Wednesday, 30 December 2020


This is Mr Ben. Meatloaf? Yes, please, he says. He can eat it every single day! 

I recently adopted a smol doggo from a local rescue who just happens to be the most finicky eater on the globe! That's the guy, Mr Ben, right there in the picture. 

I make this meatloaf for him and we do have success because he seems to like it and no longer goes without eating dinner. I've known and loved other dogs, not such finicky eaters as Ben, and I would make this meatloaf for them with turkey and without the cheese. So a turkey version is an option that other dogs may like. 

I am writing this post on New Year's Day. I would like to report that today, Ben chose to have grilled salmon for dinner because that's part of what I prepared for the hooman population that will arrive for dinner in about an hour from now. I mean Ben does live here, and the salmon was here, therefore it made sense to him that he indulge. 

I have not yet have had that conversation with Ben where I inform him that he is a doggo. I doubt this conversation will ever take place. As far as Ben is concerned, he's my son, and boy do I love him as a son!!!

The other day he asked me if I have opened a college tuition account for him. 
Of course, I have! 

Ben's Meatloaf


2 pounds ground beef

2 eggs, beaten

2 cups mixed vegetables: use a combination of carrots, green beans, and broccoli.

One small sweet potato cut into chunks and boiled 

1/2 cup  flax seed meal (don't use whole flaxseed because the canine cannot digest it)

1/2 cup unseasoned bread crumbs

1/2 cup shredded good cheddar cheese

2 tablespoons olive oil

oregano and thyme to taste


Preheat the oven to 350 degrees Fahrenheit. 

Lightly pre-cook the vegetables. Pre-cooking will aid with digestion. Drain the vegetables and mash them. 

Mash the boiled sweet potato.

Mix all the ingredients.

Place the mixture in a lightly oiled pan. 

Bake for one hour. 

Cut into serving portions and freeze. Use as needed. 

P.S. Some times I'll get a rotisserie chicken, remove the skin and the bones, chop the meat in small pieces and combine a portion of it with a serving of "Ben's meatloaf."

Friday, 27 November 2020


3 cups/385 grams all-purpose flour 
2 teaspoons baking powder
1 teaspoon baking soda
1/2 teaspoon kosher salt 
2 teaspoons ground cinnamon
1/2 teaspoon ground cloves
1  1/2 teaspoon ground allspice
the zest of one orange
1/4 teaspoon ground black pepper
2 cups/440 grams light brown sugar, packed 
1/2 cup/114 grams unsalted butter, soft but cool
1/2 cup extra-virgin olive oil
2 large eggs, at room temperature
1/2 teaspoon maple extract
1 (15-ounce) can/425 grams pumpkin purée
1/2 cup Greek full-fat plain yoghurt
½ cup chopped walnuts, toasted 

  • Preheat the oven to 350°F/180°C.
  • Butter and flour a 12-cup bundt pan. 
  • In a medium bowl, whisk the flour, baking powder, baking soda, salt, black pepper, orange zest, and the rest of the spices until well combined. 
  • Add the walnuts to the flour mixture and stir until combined.        
  • In the bowl of a stand mixer fitted with the paddle attachment, combine the brown sugar, butter, olive oil, and maple extract. Beat on medium-high speed until light and fluffy. This should take at least five minutes, or perhaps more. 
  • Add the eggs one at a time, mixing between additions.
  • Add the pumpkin purée, and yoghurt. 
  • Mix until well combined, scraping the bottom and sides of the bowl as necessary.
  • On the lowest setting of your mixer fold in the dry ingredients. Fold only until combined. Make sure to scrape the bottom and sides of the bowl to ensure an evenly mixed batter. 
  • Pour into the prepared pan. Firmly tap the pan on the countertop to cause the batter to settle and release any large air bubbles. 
  • Bake the cake about 55 to 65 minutes until golden and puffed. The cake is done when a tester (such as a knife), inserted into the centre of the cake, comes out clean.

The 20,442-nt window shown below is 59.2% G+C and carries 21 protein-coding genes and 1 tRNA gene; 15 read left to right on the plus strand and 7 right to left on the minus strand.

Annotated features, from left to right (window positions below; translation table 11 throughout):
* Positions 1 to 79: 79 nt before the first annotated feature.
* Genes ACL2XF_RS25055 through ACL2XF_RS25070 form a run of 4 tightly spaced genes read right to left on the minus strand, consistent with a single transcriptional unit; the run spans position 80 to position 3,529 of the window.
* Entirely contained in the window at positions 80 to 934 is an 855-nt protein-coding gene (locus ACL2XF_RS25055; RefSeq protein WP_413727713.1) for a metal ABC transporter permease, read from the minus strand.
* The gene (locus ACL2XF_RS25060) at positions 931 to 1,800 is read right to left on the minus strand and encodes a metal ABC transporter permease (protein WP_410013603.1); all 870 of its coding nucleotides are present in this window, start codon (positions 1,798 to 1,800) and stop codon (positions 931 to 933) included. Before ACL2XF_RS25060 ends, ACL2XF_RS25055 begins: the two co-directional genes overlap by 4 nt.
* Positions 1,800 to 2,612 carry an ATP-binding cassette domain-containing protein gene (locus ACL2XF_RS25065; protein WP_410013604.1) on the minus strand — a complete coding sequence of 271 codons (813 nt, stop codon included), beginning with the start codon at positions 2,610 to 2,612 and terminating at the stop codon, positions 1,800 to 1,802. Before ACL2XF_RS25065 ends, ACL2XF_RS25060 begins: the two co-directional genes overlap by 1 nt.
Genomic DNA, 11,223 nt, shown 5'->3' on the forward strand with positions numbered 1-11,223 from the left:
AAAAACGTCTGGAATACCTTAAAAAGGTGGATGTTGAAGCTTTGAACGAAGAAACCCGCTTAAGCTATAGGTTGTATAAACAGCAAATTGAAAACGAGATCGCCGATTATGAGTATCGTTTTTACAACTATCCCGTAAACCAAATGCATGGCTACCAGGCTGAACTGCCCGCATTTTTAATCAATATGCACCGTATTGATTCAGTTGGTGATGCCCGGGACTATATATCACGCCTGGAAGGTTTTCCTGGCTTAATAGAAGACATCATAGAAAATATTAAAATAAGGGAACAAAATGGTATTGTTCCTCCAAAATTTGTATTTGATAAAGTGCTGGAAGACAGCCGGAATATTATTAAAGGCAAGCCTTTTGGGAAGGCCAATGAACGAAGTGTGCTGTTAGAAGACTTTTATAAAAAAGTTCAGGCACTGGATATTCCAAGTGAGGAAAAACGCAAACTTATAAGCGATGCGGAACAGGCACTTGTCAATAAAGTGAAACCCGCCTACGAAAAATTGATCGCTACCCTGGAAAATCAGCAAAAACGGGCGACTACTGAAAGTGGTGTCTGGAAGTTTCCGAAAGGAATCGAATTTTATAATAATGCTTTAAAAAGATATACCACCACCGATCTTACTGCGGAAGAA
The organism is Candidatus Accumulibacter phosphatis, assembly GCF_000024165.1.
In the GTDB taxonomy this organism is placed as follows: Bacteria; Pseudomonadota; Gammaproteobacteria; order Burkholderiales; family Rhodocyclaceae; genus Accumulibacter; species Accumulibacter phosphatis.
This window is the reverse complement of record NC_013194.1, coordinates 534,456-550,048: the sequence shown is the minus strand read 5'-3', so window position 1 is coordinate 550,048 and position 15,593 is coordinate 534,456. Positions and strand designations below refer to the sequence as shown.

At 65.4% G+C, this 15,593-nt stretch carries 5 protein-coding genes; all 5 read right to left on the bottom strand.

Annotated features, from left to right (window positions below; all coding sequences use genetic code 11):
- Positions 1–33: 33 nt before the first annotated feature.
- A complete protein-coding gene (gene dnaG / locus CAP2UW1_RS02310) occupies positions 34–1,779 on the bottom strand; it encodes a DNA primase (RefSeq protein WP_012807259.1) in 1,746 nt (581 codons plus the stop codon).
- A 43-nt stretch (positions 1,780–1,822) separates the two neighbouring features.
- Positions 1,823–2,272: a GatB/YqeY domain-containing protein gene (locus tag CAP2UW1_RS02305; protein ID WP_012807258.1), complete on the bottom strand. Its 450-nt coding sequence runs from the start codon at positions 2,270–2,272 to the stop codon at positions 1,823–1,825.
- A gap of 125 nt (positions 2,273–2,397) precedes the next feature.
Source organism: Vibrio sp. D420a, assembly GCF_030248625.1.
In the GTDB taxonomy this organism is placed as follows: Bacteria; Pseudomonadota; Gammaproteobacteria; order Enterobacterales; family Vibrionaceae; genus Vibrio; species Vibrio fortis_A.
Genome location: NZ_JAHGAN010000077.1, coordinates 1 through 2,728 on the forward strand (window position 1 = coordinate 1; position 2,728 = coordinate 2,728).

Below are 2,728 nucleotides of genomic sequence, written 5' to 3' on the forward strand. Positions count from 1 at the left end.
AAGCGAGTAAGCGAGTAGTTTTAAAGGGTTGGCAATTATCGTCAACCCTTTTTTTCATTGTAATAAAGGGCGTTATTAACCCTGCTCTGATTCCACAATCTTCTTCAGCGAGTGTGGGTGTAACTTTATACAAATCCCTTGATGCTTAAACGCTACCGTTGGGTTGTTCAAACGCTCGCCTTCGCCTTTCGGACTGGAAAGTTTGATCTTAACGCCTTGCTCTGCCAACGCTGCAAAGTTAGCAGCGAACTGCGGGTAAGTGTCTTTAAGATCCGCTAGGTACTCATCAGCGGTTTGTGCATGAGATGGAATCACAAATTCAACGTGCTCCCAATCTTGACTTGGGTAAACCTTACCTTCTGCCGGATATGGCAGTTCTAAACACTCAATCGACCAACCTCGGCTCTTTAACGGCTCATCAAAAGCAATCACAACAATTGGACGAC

• Set the cake, still in its pan, on a rack to cool for at least an hour before unmoulding. Invert onto a rack and allow to cool completely.
  • Before serving,  decorate the cake with your favourite glaze if you so choose.

This recipe has been adapted from one published in the New York Times.

Wednesday, 4 November 2020


These croutons may be the reason to give up candy!!! 

Here's the ultimate way to use up one's leftover bread or rolls. Ciabatta bread will do very nicely as will French bread. How about a combination of the two? Go ahead and make these croutons well ahead of time. They freeze beautifully and will be ready to be used as a topping for that favourite salad or soup!  

The croutons are very easy to make, and what's more, this is a recipe without a recipe! Use the amounts you want; let your inner chef take charge!


  • Preheat oven to 375 degrees F. Line a large baking sheet with parchment paper and set aside.
  • Cut a loaf of bread into cubes of an appropriate size and place them into a large bowl. If you prefer to have rustic bread cubes, don't use a knife. Instead, use your hands to tear the bread into nice pieces. Either way will work, but make sure that whether torn or cut up, all the pieces are of similar size so that they cook evenly. 
  • Drizzle the bread cubes with olive oil and melted butter. The combination of olive oil and butter is important because it gives an extra delicious taste to the croutons. However, you may omit the butter and just use olive oil. 
  • Sprinkle some garlic powder, Italian seasoning, black pepper and a touch of salt over the bread. Toss until all of the bread cubes are well coated with the ingredients. 
  • If you are an oregano fanatic, add some extra dried oregano to the Italian seasoning before tossing with the bread.
  • Do you have some shredded Pecorino Romano cheese? How about adding a touch of it to the mix? Not too much, though. Just enough so that it will be absorbed by the oil and butter. 
  • Do you have some roasted garlic or better yet some garlic confit in your refrigerator? If the answer is yes, use it. Forgo the garlic powder, mash some soft roasted garlic, mash it well, and mix it with the oil and butter. Drizzle over the bread. 
  • Spread the bread cubes onto the prepared baking sheet, making sure the bread cubes are in an even layer and not touching. If they are too close and overlapping, they won’t cook evenly and won’t crisp up.
  • Bake for 15 to 20 minutes, tossing halfway through, or until the croutons are golden brown. Check early to make sure you don’t burn them. The baking time will depend on how thick your bread pieces are and how your oven cooks.